The Eurozone deal laid bare the fact that national sovereignty in Europe is a thing of the past. But if that was the price paid for a stronger Europe, a safe currency union and a stronger economy, maybe we could have a reasonable argument about the costs and benefits. But the countries on the periphery, like Italy, Spain, Portugal and Greece, who gave up the ability for their governments to make certain decisions in the interests of the people they represent, in favor of unelected bureaucrats led by the nose of the markets, don’t even get the exchange of greater economic opportunity. The truth is that the financial crisis, and the three years of sloth spent failing to respond to clear imbalances caused by the adoption of the euro, have put the continent on a course for recession, a long and grinding one to match the recession of just a couple years before:
Our economists believe the sovereign debt and banking crises are causing a renewed recession in the Euro Area. Beginning in 4Q 2012 [Sic], they forecast real GDP to contract for 6 consecutive quarters. It is expected to be an especially protracted recession. Not even in Japan, during its lost decades, did real GDP decline for 6 consecutive quarters. Our economists’ Euro Zone forecasts imply real GDP will be some way below the trend established during the first 10 years of Euro inception (Figure 3) and not get back to previous peak levels for many years to come.
That analysis comes from Citigroup, and it comes off a recession of about that size in 2008-09, from which the Eurozone did not recover with any catch-up growth. So the crisis, and more important, the austerity measures implemented as a result, will put Europe in an incredibly deep hole, out of which it will take the rest of the decade to make up, if they’re lucky.
And add to that the fact that the banking system is also a wreck. That’s really the proximate cause of this crisis, by the way, not sovereign debt but an inability for the banks in the region to absorb any losses. They made the bad bets, and now they need hundreds of billions in order to survive.
European Union banks must raise 114.7 billion euros ($152.8 billion) in fresh capital as part of measures introduced to respond to the euro area’s sovereign-debt crisis.
German banks need to raise an additional 13.1 billion euros, Italian banks 15.4 billion euros, and Spanish lenders 26.2 billion euros in core tier 1 capital, the European Banking Authority in London said yesterday. The capital shortfalls include 15.3 billion euros for Spain’s Banco Santander SA (SAN) and 7.97 billion euros for Italy’s UniCredit SpA. (UCG)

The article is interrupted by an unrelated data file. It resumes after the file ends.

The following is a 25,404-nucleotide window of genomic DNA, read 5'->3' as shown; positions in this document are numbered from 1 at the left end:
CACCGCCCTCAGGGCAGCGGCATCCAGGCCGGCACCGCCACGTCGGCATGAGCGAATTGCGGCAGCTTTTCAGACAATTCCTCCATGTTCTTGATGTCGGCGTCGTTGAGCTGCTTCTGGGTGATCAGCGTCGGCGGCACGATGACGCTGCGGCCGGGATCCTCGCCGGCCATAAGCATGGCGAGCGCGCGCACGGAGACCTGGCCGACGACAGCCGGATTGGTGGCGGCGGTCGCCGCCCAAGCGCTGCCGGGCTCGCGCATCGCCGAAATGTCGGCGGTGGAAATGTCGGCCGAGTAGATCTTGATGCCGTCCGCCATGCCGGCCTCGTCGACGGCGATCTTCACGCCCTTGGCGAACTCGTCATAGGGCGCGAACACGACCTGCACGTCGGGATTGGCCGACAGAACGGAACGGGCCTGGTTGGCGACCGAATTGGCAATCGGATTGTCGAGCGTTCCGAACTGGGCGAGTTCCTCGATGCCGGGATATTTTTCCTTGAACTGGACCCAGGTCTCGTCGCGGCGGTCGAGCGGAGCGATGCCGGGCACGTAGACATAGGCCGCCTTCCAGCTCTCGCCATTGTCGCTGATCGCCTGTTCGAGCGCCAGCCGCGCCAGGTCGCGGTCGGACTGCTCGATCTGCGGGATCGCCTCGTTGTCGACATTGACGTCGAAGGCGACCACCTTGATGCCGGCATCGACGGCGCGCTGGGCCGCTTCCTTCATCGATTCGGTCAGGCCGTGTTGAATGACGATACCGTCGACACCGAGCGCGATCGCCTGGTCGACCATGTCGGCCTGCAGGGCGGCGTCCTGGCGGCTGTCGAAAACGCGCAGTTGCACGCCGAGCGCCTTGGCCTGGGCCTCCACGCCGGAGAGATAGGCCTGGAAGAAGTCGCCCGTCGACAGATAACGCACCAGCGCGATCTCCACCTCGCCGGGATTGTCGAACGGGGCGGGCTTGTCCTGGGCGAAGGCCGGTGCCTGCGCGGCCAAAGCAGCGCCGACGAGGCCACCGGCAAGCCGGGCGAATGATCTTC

European leaders are demanding the region’s banks bolster capital to withstand writedowns after they agreed to take losses on Greek bonds. The EBA estimated two months ago that the region’s financial institutions needed 106 billion euros to increase their core Tier 1 capital to a target of 9 percent of risk-weighted assets by mid-2012, after marking their sovereign bonds to match market prices.
The capital requirements keep rising for the European banks. It wasn’t so long ago – just last year – that Eurobanks were told they needed just €3.5 billion in capital. Now we’re at a number 33 times that amount. And it’s completely unclear how the banks will raise this much capital:
And even with this overdue recognition that the Eurobanks need more equity, pray tell where are they gonna get it? Sovereign wealth funds have been cool on bank equity since they were burned in 2007 when they were asked to be the fillup of near last resort. Bank stock prices are sufficiently low that banks will be loath to issue shares even under duress (and will the investors even take up shares on the scale needed? When I was a kid, you could do tech IPOs only two or three years out of five, the market simply was not there otherwise. There may not be a price at which, say, Unicredit could sell €8 billion worth of shares in the next two or three months) [...]
The big banks have threatened to shrink their balance sheets to reach target equity levels, but that seems questionable in the current environment. Who exactly is gonna buy their riskier assets now (unloading riskier assets would have the biggest effect on reducing capital needs)? Even if there was some appetite among institutional investors for this trade, there isn’t enough in aggregate.
The one country which refused to submit to this loss of sovereignty, Britain, could see its ruling coalition crack apart over the decision. So what, in the end, did any of these countries gain? They did not solve the core problems of bank insolvency and sluggish growth – in fact these have been extended. They did not solve their debt crises, since they are tied to growth. They didn’t even coax the European Central Bank out of its shell to lend freely. They did nothing but sign themselves over to Germany, as playthings to keep the euro value sufficiently low so the Germans can sell their exports.
Once everybody figures this out, I predict the markets will begin their cycle anew. Give it a week or two.